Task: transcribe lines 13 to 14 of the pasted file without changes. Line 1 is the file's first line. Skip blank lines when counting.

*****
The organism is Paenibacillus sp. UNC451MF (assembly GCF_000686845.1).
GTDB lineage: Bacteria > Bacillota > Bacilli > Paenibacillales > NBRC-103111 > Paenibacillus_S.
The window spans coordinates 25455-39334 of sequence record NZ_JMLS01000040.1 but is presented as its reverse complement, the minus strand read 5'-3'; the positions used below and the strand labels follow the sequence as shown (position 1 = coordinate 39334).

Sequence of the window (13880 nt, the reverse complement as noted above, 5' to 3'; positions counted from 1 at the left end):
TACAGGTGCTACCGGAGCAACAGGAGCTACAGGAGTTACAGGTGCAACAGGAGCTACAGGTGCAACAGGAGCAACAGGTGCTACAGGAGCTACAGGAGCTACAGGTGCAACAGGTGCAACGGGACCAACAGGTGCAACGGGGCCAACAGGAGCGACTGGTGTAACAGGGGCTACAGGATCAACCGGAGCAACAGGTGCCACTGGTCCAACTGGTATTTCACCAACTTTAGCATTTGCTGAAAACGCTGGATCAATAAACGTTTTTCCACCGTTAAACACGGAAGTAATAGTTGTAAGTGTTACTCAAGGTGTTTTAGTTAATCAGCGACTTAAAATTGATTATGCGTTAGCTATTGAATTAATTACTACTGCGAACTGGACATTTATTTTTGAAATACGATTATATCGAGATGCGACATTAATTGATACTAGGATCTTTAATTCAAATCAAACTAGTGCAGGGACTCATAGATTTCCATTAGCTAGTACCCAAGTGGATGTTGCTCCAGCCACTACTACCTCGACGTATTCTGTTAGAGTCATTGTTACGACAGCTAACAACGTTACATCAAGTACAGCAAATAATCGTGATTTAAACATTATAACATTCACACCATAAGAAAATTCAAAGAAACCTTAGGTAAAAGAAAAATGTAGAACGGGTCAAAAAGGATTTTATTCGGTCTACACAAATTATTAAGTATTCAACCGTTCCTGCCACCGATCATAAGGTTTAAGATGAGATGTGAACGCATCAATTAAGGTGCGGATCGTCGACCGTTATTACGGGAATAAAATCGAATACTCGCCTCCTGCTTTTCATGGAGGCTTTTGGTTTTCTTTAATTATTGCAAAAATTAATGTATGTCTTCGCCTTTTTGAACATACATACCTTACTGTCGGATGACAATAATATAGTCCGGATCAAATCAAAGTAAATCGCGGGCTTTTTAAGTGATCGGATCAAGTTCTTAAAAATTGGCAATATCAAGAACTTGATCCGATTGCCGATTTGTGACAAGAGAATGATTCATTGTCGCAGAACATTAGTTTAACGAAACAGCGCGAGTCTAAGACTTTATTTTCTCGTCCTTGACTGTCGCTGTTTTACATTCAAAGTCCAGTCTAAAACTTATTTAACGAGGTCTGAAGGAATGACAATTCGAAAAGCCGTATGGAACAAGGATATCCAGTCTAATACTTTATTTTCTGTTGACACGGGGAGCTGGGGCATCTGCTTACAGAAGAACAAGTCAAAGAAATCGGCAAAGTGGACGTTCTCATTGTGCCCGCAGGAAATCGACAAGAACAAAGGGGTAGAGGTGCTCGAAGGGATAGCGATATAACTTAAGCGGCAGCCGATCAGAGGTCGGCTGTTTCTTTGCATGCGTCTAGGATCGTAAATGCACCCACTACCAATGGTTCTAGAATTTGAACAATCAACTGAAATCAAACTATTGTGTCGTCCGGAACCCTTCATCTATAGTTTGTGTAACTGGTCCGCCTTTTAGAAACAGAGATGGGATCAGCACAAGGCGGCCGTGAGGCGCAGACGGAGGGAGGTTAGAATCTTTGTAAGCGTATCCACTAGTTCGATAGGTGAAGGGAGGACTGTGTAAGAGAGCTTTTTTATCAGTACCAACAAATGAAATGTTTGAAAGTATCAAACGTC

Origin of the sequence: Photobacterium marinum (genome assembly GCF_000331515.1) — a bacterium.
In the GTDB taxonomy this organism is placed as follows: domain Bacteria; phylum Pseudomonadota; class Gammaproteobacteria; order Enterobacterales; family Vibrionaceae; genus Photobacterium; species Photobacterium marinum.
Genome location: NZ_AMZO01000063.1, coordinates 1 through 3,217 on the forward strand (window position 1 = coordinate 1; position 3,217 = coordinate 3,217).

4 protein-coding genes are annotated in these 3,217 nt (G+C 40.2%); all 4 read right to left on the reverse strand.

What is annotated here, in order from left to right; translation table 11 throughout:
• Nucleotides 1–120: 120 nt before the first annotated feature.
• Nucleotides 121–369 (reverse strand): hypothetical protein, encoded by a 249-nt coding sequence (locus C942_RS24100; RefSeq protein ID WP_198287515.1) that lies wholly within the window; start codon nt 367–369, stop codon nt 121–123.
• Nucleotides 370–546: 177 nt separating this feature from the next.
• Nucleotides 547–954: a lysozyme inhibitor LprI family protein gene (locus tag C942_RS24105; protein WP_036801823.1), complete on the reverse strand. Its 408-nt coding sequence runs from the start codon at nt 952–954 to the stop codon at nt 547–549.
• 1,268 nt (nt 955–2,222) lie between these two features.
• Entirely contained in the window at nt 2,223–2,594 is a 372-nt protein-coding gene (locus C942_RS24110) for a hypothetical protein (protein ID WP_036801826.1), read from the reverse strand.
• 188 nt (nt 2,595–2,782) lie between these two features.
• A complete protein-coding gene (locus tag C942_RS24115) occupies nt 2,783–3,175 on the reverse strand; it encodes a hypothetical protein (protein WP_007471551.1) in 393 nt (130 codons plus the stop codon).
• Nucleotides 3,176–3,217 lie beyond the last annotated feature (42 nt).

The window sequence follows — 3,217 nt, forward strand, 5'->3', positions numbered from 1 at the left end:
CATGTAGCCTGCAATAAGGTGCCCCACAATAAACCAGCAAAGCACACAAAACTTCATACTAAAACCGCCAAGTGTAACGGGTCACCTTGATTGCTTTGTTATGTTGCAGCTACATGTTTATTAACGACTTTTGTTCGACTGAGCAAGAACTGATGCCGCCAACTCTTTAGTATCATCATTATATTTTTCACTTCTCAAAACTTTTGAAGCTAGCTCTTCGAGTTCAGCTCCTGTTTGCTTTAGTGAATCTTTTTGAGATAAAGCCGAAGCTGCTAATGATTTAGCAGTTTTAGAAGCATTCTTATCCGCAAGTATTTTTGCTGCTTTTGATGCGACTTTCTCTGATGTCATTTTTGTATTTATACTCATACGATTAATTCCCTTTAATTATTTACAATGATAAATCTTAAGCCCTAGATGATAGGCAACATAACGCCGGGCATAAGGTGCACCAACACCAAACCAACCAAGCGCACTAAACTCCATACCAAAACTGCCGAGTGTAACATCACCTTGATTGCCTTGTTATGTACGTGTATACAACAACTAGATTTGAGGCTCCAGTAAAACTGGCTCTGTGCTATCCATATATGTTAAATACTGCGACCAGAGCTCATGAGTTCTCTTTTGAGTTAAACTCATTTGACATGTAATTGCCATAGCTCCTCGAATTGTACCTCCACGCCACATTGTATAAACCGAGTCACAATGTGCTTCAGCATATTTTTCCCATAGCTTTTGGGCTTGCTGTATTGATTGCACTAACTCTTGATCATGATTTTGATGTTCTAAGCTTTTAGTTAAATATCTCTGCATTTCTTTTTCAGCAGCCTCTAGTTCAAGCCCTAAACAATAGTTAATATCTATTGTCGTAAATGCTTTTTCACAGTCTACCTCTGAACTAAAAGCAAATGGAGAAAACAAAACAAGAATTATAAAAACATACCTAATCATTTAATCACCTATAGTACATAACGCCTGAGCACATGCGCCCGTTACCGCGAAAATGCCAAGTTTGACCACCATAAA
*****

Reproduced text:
• Nucleotides 370–546: 177 nt separating this feature from the next.
• Nucleotides 547–954: a lysozyme inhibitor LprI family protein gene (locus tag C942_RS24105; protein WP_036801823.1), complete on the reverse strand. Its 408-nt coding sequence runs from the start codon at nt 952–954 to the stop codon at nt 547–549.